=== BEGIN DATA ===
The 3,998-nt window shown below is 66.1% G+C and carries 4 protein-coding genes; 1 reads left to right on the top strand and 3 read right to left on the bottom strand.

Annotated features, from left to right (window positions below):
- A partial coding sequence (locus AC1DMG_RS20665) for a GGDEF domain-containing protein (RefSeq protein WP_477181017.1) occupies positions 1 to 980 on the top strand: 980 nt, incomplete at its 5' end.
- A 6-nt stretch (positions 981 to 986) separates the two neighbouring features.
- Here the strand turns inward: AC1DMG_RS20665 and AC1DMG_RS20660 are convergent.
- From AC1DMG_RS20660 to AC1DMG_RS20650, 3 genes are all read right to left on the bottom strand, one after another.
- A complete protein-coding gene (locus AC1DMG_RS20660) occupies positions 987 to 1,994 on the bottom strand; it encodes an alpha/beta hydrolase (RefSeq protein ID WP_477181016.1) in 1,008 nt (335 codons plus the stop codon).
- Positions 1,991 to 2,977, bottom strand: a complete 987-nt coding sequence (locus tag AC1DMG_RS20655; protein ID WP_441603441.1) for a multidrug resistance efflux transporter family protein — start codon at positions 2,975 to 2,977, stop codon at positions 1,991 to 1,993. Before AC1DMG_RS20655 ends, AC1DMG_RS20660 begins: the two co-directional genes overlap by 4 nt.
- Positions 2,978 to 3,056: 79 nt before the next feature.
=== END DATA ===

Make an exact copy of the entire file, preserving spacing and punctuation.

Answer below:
The 3,998-nt window shown below is 66.1% G+C and carries 4 protein-coding genes; 1 reads left to right on the top strand and 3 read right to left on the bottom strand.

Annotated features, from left to right (window positions below):
- A partial coding sequence (locus AC1DMG_RS20665) for a GGDEF domain-containing protein (RefSeq protein WP_477181017.1) occupies positions 1 to 980 on the top strand: 980 nt, incomplete at its 5' end.
- A 6-nt stretch (positions 981 to 986) separates the two neighbouring features.
- Here the strand turns inward: AC1DMG_RS20665 and AC1DMG_RS20660 are convergent.
- From AC1DMG_RS20660 to AC1DMG_RS20650, 3 genes are all read right to left on the bottom strand, one after another.
- A complete protein-coding gene (locus AC1DMG_RS20660) occupies positions 987 to 1,994 on the bottom strand; it encodes an alpha/beta hydrolase (RefSeq protein ID WP_477181016.1) in 1,008 nt (335 codons plus the stop codon).
- Positions 1,991 to 2,977, bottom strand: a complete 987-nt coding sequence (locus tag AC1DMG_RS20655; protein ID WP_441603441.1) for a multidrug resistance efflux transporter family protein — start codon at positions 2,975 to 2,977, stop codon at positions 1,991 to 1,993. Before AC1DMG_RS20655 ends, AC1DMG_RS20660 begins: the two co-directional genes overlap by 4 nt.
- Positions 2,978 to 3,056: 79 nt before the next feature.